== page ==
Screening is a way of finding out if people have a higher chance of having a health problem, so that early treatment can be offered or information given to help them make informed decisions. This page gives an overview of screening, with links to some of the different types of screening offered by the NHS in England.
What is screening?
Screening is a way of identifying apparently healthy people who may have an increased risk of
a particular condition. The NHS offers a range of screening tests to different sections of the
The aim is to offer screening to the people who are most likely to benefit from it. For example, some screening tests are only offered to newborn babies, while others such as breast screening and abdominal aortic aneurysm screening are only offered to older people.
If you get a normal result (a screen negative result) after a screening test, this means you are at low risk of having the condition you were screened for. This does not mean you will never develop the condition in the future, just that you are low risk at the moment.
If you have a higher-risk result (a screen positive result), it means you may have the condition that you've been tested for. At this point, you will be offered further tests (called diagnostic tests) to confirm if you have the condition. You can then be offered treatment, advice and support.
Finding out about a problem early can mean that treatment is more effective. However, screening tests are not perfect and they can lead to difficult decisions about having further tests or treatment.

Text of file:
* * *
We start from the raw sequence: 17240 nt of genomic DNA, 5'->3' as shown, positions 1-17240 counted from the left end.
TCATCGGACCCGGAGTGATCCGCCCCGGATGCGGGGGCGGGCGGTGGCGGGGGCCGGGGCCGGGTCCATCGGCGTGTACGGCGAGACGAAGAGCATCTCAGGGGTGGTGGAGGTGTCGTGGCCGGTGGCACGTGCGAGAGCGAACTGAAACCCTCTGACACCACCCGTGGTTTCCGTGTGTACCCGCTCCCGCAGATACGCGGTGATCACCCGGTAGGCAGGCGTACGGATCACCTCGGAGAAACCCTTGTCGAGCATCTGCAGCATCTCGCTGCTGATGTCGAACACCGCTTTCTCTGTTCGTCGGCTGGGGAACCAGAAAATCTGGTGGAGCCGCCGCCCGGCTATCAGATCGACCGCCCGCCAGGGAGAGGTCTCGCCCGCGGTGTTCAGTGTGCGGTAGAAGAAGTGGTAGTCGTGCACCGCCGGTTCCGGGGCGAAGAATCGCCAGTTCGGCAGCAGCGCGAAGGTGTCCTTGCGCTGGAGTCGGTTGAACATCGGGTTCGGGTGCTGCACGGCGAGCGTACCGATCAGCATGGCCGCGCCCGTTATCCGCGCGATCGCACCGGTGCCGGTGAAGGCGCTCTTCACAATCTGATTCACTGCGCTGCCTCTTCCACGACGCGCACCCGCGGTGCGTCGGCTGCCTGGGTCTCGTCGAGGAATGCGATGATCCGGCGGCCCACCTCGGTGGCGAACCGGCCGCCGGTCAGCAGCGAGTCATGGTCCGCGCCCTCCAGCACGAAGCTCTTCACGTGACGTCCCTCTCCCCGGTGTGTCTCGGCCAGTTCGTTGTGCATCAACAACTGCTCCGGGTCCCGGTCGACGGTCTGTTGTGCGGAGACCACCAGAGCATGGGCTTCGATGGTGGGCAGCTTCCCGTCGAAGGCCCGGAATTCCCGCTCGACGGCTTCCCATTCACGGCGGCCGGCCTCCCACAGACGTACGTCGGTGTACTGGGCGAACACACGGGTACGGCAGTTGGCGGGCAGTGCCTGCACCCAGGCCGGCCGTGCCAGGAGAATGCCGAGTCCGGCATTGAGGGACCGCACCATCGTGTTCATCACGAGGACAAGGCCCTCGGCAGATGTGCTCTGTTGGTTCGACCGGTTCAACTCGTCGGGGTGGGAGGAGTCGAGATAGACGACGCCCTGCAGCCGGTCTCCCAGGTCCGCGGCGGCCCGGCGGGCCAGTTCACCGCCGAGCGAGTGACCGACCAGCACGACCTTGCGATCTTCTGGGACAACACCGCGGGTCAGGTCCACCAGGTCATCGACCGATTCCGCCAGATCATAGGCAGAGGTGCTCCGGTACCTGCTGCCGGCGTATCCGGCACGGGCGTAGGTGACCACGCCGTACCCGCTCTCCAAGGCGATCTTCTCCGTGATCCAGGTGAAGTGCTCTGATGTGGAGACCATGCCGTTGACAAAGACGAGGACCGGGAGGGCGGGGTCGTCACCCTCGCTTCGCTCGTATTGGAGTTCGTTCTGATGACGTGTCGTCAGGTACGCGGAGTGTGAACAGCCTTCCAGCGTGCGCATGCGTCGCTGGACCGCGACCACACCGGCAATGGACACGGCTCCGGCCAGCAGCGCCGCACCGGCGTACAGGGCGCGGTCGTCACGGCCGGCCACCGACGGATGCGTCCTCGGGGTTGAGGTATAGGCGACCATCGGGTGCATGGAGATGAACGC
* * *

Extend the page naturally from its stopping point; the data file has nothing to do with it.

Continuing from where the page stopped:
Read on to find out about the benefits, risks and limitations of screening.
What types of screening are offered by the NHS in England?
The NHS offers many screening programmes in England, a few are listed below.
Cervical screening is offered to all women and people with a cervix aged 25 to 64 to check the health of cells in the cervix. It is offered every 3 years for those aged 25 to 49, and every 5 years from the ages of 50 to 64.
When to book cervical screening
Try to book your appointment as soon as you get invited. If you missed your last cervical screening, you do not need to wait for a letter.
It's best to book an appointment for a time when:
you're not having a period – also try to avoid the 2 days before or after you bleed (if you do not have periods, you can book any time)
you have finished treatment if you have unusual vaginal discharge or a pelvic infection
Breast screening is offered to women aged 50 to 70 to detect early signs of breast cancer. Women over 70 can self-refer.
During breast screening you'll have 4 breast X-rays (mammograms), 2 for each breast.
The mammograms are done by a specialist called a mammographer. The mammographer will be female.
The mammograms only take a few minutes. The whole appointment should take about 30 minutes.
Bowel cancer screening
Everyone aged 60 to 74 is offered a bowel cancer screening home test kit every 2 years.
If you're 75 or over, you can ask for a kit every 2 years by phoning the free bowel cancer screening helpline on 0800 707 60 60.
You use a home test kit, called a faecal immunochemical test (FIT), to collect a small sample of poo and send it to a lab. This is checked for tiny amounts of blood.
Blood can be a sign of polyps or bowel cancer. Polyps are growths in the bowel. They are not cancer, but may turn into cancer over time.
If the test finds anything unusual, you might be asked to have further tests to confirm or rule out cancer.
Always see a GP if you have symptoms of bowel cancer at any age, even if you have recently completed a NHS bowel cancer screening test kit – do not wait to have a screening test.
You can also watch animations about NHS screening: